Expert Declaration of J. Gregory Sidak to the Federal Trade Commission Concerning Network Advantages Conferred on the U.S. Postal Services By its Statutory Monopolies
Federal Trade Commission
48 Pages Posted: 10 Aug 2007 Last revised: 2 Nov 2009
Date Written: August 6, 2007
This declaration comments on network advantages that the U.S. Postal Service derives in competitive markets as a result of its statutory monopolies and other special privileges. The declaration, filed at the request of UPS, responds to the notice requesting information and comment, United States Postal Service Study, Project No. P071200, 72 Federal Register 23,822 (May 1, 2007), which the Federal Trade Commission issued pursuant to the Postal Accountability and Enhancement Act (PAEA), Pub. L. 109-435, 120 Stat. 3201 (2006).
State-owned enterprises (SOEs) such as the Postal Service have stronger incentives than profit-maximizing firms to use their networks to pursue activities that are harmful to competition and consumers, even though SOEs may be less concerned with generating profit. In particular, the Postal Service has heightened incentives to discount costs in the pursuit of an expanded operating scale, particularly when setting prices in competitive markets. In fact, the Postal Service may find it optimal to set prices below marginal costs.
The Postal Service has been granted a unique statutory monopoly, created when Congress chose, through the Private Express Statutes and the mailbox access restrictions, to establish and perpetuate a public enterprise with monopoly power. Owing to this statutory monopoly, the Postal Service enjoys a significant network advantage due to uniquely available economies of scale and scope. This competitive advantage may further encourage and enable the Postal Service to price competitive products below rivals' costs.
In particular, if significant economies of scope exist in the production of Postal Service products, combined with economies of scale, the Postal Service will be able produce competitive products at a price less than the competitive stand-alone cost. Consequently, the Postal Service will be able to exploit cost complementarities that exist between market-dominant and competitive markets. Moreover, the anticompetitive concerns raised by network advantage are of particular relevance to postal markets: Numerous empirical studies (spanning various time periods, datasets, methodologies, and countries) have concluded that postal operations exhibit significant economies of scope.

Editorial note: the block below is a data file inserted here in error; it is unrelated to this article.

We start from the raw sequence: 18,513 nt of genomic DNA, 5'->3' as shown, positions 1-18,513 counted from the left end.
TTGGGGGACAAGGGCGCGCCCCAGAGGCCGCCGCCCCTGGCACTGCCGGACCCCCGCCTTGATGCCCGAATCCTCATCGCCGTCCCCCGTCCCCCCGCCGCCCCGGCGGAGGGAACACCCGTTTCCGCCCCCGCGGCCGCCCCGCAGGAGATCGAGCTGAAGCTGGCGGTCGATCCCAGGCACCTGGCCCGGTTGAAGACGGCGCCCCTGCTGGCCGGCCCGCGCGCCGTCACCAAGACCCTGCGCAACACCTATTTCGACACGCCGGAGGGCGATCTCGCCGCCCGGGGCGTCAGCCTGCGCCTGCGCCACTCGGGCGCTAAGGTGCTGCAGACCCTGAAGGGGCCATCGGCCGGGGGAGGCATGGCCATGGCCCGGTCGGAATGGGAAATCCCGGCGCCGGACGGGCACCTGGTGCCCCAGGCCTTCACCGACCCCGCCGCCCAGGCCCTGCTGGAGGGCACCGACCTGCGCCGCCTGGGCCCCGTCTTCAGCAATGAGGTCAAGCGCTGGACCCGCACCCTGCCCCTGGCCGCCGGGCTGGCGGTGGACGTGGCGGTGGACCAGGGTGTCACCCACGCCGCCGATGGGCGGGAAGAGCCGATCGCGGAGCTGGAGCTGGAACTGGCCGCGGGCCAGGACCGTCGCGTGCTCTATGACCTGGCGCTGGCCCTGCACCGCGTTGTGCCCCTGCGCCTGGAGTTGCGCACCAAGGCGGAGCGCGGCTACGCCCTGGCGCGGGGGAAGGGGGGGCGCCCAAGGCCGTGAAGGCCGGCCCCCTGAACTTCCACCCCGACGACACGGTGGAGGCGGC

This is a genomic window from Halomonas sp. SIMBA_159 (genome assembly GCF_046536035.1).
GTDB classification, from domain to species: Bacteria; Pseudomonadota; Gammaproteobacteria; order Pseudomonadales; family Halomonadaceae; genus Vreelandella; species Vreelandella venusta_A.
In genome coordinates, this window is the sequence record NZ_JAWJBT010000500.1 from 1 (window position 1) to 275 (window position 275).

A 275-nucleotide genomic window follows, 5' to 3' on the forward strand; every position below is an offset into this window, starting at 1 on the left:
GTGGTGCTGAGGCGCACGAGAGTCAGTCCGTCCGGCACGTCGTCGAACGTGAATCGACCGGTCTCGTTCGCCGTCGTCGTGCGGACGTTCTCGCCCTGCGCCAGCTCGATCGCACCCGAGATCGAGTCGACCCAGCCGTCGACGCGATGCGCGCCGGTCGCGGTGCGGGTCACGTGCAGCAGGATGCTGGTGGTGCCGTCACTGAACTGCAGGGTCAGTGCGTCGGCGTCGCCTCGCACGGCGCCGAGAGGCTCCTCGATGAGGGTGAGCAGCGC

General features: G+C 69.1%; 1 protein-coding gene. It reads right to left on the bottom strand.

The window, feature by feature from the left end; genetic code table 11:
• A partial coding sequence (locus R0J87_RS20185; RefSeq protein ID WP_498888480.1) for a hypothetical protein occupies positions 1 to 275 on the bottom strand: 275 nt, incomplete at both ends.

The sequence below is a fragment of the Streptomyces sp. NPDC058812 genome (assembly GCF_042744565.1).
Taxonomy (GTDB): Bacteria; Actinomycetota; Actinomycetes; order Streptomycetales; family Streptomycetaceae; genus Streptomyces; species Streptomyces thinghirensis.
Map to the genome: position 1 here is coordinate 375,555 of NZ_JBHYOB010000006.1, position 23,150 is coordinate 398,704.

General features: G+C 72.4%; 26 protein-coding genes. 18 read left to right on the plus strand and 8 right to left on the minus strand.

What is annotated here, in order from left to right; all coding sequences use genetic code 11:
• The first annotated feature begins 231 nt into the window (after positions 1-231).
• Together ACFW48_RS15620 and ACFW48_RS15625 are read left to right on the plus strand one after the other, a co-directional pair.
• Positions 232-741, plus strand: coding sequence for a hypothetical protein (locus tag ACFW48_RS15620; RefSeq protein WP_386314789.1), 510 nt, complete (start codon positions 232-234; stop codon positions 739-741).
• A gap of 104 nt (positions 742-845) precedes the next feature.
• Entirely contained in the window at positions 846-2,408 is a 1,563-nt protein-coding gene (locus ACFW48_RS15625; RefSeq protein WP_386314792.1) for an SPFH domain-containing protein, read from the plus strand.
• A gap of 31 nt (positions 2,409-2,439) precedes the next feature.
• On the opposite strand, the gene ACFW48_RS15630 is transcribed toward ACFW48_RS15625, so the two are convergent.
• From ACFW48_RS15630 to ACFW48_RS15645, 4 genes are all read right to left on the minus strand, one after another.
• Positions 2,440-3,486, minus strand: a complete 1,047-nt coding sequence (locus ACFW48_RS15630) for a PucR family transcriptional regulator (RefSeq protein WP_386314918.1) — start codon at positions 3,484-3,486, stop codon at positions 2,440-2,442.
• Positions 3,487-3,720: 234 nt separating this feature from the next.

Network advantage, as measured by the difference between stand-alone cost and incremental cost, is a useful benchmark for gauging the extent to which Postal Service enjoys an advantage that is unavailable to its competitors. All else equal, the larger this difference is, the greater the benefit the Postal Service enjoys relative to competitive rivals. In the case of the Postal Service, attributable cost can serve as a reliable proxy for incremental cost. Thus, an appropriate proxy for network advantage is simply the difference between stand-alone cost and attributable cost.
To the extent that the Postal Service passes on cost savings derived from network advantage in the form of lower prices for competitive products, consumers of these products will benefit, at least in the short run. Hence, there may exist a tendency for regulators and policymakers to disregard or minimize the consequences of the Postal Service's network advantage. Therefore, it bears emphasis that lower prices are not always better, particularly if price falls below marginal cost. In addition, low prices for competitive products may come at the expense of higher prices for market-dominant products. Such a pricing structure would effectively penalize the designated beneficiaries of the Postal Service's core mandate.
Congress chose not to repeal the Postal Service's statutory monopolies. That decision, however, does not imply that the Postal Service should be given carte blanche to use its resulting network advantage in competitive markets to harm captive consumers and efficient competitors.
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